Science/Tech

Airport Body Scanner Radiation Barely A Thing To Worry About

Airport Body Scanner Radiation Barely A Thing To Worry About
A study found airport body scanners emit such a low amount of radiation that people absorb more while doing everyday things. Wikimedia Commons

Although there still may be issues with privacy when going through the full body scanners at airports, travelers need not worry about the radiation that these machines could possibly project onto them. A group of physics experts have found that they deliver less radiation than you would absorb if you were sitting in a park.

The report, commissioned by the American Association of Physicists in Medicine (AAPM) and performed by independent experts, examined two scanners at Los Angeles International Airport (LAX) and seven other scanners that were discontinued. They measured the radiation delivered, and found that for a man who was approximately 5' 10" and 161 lbs., one full body scan emitted about 11.1 nanosieverts of radiation. A Sievert is the common unit of radiation dose, and a nanosievert is one-billionth of a Sievert.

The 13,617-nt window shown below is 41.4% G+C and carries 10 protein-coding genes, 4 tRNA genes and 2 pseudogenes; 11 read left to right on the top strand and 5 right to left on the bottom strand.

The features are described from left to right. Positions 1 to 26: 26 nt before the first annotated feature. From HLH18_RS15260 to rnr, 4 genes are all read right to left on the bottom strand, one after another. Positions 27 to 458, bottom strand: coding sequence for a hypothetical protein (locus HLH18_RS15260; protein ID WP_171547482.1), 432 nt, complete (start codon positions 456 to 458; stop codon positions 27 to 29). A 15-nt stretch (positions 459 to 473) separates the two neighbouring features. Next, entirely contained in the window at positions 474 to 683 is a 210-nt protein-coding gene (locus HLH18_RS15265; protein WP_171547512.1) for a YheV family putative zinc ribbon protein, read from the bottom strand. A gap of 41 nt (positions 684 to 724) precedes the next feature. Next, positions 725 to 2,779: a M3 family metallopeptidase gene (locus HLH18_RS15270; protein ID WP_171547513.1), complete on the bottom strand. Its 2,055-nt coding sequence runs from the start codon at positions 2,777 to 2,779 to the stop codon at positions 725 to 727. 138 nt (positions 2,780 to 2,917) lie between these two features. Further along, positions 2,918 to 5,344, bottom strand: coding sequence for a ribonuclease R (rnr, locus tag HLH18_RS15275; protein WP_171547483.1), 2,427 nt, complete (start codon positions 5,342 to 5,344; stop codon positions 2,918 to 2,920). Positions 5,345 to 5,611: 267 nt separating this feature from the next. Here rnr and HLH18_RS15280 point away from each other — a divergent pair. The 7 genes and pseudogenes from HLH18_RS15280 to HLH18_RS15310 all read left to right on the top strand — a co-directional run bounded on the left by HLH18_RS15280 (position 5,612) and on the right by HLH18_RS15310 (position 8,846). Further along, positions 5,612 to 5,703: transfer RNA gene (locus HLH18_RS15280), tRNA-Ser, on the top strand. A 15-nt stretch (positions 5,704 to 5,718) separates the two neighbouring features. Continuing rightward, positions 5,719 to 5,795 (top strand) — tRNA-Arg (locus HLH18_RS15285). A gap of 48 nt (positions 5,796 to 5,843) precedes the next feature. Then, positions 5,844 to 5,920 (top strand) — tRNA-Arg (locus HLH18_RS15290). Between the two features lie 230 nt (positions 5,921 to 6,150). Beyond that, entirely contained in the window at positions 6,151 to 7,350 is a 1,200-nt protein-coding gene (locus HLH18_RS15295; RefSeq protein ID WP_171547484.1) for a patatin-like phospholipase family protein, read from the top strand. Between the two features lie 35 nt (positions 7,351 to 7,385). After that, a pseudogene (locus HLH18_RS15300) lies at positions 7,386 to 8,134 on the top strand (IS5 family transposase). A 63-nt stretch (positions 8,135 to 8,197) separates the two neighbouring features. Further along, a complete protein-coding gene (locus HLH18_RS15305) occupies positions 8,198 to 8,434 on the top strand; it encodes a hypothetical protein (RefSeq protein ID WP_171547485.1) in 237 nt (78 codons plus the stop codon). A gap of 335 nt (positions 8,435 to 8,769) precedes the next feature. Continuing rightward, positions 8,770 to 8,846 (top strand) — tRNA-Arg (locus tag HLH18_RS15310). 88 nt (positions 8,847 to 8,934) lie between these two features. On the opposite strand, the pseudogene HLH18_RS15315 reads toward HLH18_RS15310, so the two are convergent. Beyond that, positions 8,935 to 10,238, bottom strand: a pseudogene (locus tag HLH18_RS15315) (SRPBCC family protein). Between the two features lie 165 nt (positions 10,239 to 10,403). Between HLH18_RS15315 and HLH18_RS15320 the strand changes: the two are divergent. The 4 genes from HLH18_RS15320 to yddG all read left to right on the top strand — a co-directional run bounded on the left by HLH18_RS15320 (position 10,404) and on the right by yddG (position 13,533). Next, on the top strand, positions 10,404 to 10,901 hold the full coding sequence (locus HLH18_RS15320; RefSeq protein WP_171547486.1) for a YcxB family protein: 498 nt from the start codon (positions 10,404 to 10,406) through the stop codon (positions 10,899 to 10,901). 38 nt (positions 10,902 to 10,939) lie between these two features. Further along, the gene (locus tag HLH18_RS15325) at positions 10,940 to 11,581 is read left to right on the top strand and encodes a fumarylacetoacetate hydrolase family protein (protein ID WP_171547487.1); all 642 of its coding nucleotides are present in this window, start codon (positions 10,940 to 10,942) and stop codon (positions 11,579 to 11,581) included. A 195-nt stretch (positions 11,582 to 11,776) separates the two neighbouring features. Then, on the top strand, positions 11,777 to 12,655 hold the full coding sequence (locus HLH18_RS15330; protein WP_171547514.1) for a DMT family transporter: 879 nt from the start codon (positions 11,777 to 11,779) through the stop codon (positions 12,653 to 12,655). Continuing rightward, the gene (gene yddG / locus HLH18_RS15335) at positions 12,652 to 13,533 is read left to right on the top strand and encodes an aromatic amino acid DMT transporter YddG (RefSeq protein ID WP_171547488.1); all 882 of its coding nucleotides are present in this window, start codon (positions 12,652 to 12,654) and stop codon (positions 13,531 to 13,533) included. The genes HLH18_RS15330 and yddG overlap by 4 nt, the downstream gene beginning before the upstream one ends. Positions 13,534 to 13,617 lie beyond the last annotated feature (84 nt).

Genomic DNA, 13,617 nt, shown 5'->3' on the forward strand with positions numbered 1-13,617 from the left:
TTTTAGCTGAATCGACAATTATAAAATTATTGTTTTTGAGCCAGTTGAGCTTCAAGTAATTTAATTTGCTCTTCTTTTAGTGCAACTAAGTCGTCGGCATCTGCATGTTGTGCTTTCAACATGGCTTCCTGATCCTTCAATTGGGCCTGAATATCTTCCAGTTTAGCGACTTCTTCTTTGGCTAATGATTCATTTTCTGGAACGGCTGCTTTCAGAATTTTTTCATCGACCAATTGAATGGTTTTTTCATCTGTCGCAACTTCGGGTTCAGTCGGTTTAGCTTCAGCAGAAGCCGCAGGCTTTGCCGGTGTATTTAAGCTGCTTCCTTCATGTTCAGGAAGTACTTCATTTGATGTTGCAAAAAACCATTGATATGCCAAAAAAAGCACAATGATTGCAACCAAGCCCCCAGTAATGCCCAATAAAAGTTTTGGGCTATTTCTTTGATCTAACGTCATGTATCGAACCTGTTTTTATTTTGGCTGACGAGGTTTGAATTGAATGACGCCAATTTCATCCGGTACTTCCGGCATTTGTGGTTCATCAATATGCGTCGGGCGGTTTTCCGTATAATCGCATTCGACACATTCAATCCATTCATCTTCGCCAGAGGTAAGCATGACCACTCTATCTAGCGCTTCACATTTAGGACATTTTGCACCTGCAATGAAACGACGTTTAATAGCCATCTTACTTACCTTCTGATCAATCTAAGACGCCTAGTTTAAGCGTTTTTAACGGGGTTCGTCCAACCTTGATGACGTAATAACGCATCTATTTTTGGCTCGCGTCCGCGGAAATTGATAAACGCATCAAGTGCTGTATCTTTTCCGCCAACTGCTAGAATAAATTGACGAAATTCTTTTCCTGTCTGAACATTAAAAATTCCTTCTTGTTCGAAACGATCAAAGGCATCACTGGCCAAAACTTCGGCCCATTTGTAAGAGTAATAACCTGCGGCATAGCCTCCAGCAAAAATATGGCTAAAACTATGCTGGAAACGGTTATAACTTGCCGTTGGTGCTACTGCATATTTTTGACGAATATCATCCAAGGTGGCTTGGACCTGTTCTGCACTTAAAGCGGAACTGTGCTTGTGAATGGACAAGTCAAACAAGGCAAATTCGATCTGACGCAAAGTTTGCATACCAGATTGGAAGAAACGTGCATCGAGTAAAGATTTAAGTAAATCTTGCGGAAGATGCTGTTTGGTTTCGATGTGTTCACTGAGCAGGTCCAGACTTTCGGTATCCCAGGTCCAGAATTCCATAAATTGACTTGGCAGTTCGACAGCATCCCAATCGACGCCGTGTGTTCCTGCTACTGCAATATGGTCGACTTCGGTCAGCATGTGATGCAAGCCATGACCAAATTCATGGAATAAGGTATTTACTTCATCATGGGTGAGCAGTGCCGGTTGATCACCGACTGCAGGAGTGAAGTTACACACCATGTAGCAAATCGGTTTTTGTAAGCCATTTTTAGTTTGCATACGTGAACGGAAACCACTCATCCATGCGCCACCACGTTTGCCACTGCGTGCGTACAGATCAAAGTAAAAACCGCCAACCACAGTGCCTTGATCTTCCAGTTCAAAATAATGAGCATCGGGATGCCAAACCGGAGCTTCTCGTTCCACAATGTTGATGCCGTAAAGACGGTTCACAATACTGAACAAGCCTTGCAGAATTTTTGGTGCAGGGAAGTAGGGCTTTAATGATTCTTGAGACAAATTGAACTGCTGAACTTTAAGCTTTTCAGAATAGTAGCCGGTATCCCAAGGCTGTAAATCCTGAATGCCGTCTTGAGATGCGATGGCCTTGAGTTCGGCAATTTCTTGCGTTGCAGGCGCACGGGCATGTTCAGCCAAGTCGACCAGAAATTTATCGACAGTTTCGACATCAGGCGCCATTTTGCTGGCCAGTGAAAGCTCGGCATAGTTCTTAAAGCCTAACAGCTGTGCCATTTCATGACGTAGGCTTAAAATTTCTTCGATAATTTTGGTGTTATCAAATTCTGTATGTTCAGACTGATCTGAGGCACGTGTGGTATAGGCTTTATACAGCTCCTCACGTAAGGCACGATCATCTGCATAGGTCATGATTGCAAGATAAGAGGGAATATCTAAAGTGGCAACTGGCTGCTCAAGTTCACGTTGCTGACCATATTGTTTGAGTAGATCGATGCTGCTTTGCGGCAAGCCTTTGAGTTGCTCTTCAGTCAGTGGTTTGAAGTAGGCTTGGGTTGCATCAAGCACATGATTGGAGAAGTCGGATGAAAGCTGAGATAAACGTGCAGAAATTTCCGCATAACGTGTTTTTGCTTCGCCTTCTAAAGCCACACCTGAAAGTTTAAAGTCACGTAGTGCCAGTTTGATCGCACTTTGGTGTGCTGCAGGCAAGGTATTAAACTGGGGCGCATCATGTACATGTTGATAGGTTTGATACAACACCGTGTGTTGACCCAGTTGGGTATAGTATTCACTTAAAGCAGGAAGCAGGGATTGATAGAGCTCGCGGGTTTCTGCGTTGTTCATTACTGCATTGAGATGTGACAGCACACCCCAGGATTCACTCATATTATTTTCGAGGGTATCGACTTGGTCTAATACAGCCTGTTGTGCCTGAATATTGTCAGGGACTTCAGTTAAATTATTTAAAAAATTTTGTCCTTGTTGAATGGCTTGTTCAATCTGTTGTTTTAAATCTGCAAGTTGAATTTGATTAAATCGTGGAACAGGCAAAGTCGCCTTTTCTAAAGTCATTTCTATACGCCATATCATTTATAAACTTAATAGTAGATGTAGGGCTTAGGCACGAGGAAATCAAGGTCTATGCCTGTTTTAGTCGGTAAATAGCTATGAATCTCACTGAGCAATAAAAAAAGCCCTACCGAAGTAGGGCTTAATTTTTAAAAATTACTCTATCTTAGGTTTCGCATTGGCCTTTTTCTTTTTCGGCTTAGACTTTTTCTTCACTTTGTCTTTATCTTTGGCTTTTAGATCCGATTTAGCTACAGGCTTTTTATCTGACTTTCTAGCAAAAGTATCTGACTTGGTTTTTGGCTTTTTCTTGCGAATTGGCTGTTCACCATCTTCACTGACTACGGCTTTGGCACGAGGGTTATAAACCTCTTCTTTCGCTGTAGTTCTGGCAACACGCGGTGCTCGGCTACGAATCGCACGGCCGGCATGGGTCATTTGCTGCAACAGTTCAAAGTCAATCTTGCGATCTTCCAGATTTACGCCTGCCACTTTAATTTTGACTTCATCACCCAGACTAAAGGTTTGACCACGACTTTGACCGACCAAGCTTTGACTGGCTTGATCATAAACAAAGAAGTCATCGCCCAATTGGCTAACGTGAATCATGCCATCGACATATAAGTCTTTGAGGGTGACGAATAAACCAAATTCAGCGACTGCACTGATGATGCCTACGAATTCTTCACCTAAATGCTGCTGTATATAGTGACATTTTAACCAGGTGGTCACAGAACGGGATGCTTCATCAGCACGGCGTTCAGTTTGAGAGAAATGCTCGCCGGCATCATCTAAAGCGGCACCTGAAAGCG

By comparison, the same person would absorb about 3.11 millisieverts of radiation each year — over 10,000 times as much as the body scan — and if the man was in a plane for 2.84 hours, he would absorb 9.4 microsieverts, which is still about 1,000 times more than the body scans.

In other words, they emit the same amount of radiation a person would absorb every 1.8 minutes if they were on the ground and every 12 seconds if they were in the air. They would also have to endure 22,500 scans in a year in order to reach the maximum dose of radiation. What's more, the two scanners they examined at LAX emitted even less radiation the discontinued ones - these seven were part of the older models, which largely became discontinued due to privacy concerns.

"This report represents a wholly independent review of the X-ray scatter airport scanners and is the first we know of to look at multiple scanners including those in actual airport use," Christopher Cagnon, the chief of radiology and physics at UCLA Medical Center co-author of the report, said in a press release. "We think the most important single take-away point for concerned passengers is to keep an appropriate perspective: the effective radiation dose received by a passenger during screening is comparable to what that same passenger will receive in 12 seconds during the flight itself or from two minutes of natural radiation exposure."

The reason radiation is higher when flying is because there is less atmosphere to shield passengers. However, radiation is everywhere; from terrestrial sources such as radon, cosmic radiation from space, and even the decay of potassium in the human body.

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